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At nvidia, we have a handful of in-house tools that are written in Haskell. My manager is a huge Haskell fan and he satisfies his coding itch by writing some tools with it.

The tools we have are quite simple, like running a set of automated tests on a Tegra device and then upload results (pass/fail, code coverage, memory leak stats, etc) to a web interface.

We've had a few Haskell coding nights where I and my boss have been teaching our teammates some Haskell skills. We have about half a dozen coders (out of ~50 at our office) who can do enough Haskell to get shit done.




That's cool; but what is the point of haskell there? It sounds like you'd just as well could use, say, ruby; what does the specific feature set of haskell help here? (Apart from it being somewhat hard to actually write fortran code in haskell. :-)

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It's more fun. There was a freedom of choice and since any language can do the task at hand we chose the one that was interesting and fun and offered us opportunities for learning new stuff.

We use Python for small tasks quite a lot too. Python's batteries included approach works pretty well for simple tasks.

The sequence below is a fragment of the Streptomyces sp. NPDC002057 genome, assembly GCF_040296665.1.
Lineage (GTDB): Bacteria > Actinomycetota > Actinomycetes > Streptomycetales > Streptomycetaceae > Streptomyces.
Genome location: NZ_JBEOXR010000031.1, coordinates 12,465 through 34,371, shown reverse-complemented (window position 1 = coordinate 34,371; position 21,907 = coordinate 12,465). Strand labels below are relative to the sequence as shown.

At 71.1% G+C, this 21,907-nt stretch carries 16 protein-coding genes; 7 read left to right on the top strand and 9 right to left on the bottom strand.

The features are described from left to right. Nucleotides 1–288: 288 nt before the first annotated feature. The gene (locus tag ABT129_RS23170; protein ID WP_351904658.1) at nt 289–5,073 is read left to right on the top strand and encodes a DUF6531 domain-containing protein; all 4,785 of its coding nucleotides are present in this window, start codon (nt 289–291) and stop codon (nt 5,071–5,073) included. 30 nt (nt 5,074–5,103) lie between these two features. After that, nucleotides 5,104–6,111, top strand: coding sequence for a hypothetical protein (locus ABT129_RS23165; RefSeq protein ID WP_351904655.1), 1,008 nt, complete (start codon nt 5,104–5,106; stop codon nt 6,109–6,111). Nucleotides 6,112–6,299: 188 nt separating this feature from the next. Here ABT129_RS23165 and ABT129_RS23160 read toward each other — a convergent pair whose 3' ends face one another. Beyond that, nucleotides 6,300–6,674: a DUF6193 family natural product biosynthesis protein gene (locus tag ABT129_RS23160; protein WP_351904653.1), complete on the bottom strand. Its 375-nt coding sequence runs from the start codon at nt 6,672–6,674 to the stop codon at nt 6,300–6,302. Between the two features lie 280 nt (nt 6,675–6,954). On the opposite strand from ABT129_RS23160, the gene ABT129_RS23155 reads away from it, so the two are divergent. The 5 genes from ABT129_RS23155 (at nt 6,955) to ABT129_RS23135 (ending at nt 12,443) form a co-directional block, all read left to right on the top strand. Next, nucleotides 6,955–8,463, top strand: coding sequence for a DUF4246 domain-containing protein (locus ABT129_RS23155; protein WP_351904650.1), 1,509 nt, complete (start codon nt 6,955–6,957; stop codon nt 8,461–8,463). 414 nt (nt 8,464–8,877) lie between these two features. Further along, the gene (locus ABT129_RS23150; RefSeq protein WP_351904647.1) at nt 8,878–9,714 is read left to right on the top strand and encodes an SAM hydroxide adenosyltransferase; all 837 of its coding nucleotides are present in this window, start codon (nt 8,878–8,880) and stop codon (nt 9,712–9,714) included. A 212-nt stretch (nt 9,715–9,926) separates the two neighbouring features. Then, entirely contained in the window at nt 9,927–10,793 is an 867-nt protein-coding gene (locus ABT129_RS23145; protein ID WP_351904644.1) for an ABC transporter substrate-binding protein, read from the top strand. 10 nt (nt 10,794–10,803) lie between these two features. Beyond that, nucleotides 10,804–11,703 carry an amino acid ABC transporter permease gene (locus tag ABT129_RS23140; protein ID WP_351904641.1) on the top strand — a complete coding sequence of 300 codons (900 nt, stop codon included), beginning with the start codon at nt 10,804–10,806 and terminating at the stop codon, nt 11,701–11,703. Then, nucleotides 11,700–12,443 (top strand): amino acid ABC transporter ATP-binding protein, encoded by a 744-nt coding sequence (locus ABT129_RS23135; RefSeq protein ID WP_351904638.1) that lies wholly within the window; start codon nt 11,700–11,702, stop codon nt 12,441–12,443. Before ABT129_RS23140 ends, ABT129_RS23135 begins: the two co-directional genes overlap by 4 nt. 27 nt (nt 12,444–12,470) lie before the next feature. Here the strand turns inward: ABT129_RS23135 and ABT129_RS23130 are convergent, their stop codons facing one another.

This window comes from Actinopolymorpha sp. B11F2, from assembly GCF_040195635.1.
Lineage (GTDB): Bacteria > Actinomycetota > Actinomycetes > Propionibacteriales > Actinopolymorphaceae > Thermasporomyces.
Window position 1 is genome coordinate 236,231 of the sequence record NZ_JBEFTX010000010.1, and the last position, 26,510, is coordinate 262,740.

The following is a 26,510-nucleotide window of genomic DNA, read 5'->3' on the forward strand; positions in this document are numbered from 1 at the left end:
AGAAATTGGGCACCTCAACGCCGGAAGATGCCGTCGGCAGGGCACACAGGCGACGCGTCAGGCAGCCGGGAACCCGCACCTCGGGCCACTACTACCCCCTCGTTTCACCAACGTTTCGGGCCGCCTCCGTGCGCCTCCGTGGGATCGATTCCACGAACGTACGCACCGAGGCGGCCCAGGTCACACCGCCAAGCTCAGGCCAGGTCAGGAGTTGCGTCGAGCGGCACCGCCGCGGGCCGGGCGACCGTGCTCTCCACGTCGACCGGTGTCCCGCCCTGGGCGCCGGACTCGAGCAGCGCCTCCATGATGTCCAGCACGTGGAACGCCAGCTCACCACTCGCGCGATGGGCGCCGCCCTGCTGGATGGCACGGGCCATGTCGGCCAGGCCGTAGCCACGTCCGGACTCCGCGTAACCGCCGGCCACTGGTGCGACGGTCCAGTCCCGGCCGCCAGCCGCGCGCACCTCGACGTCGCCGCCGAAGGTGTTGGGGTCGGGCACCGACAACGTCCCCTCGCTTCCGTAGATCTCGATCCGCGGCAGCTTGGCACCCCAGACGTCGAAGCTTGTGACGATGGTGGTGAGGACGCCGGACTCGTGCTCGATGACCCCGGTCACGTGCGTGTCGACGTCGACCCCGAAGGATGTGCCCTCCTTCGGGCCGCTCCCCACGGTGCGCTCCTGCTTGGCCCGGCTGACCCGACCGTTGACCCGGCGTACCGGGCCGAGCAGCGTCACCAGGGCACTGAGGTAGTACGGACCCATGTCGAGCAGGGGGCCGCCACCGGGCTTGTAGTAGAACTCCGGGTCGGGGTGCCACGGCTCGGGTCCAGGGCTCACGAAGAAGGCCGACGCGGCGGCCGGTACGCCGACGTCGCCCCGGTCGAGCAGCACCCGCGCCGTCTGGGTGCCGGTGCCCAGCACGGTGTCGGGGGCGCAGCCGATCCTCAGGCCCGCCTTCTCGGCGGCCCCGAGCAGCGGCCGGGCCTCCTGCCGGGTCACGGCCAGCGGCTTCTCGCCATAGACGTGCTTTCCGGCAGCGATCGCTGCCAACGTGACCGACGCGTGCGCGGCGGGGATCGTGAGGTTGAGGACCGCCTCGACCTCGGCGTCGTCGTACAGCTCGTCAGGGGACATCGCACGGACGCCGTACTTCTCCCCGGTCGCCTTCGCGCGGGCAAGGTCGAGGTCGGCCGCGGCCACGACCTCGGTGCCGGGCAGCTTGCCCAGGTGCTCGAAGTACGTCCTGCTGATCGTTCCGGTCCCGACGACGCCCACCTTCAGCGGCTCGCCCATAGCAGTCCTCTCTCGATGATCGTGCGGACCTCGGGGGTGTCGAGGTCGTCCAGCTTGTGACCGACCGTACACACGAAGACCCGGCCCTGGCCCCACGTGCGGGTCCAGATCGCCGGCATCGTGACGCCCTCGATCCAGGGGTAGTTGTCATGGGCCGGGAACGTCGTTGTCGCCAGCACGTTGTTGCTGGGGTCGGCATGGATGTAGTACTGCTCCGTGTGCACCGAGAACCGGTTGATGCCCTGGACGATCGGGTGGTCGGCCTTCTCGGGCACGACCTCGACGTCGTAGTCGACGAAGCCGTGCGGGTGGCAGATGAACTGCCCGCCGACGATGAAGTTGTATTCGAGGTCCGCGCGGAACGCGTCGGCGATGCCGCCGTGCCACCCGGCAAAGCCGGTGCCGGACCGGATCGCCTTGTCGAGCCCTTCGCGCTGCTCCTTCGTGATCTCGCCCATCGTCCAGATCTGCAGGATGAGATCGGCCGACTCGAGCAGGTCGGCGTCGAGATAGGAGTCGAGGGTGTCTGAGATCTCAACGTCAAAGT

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Type safety would be the main plus point for me, even for tools and scripts.

Plus I guess some people just prefer functional programming when they can and Haskell offers that in abundance. I guess the downside is the less portable nature of the code (this is where Clojure et al. would probably win...although writing command line tools and scripts in a JVM language still has a long way to go IMO)

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Actually, Haskell libraries were perhaps more important than any individual language feature. The language allows such good abstractions that libraries like Parsec or Haskell XML toolkit are very nice to use.

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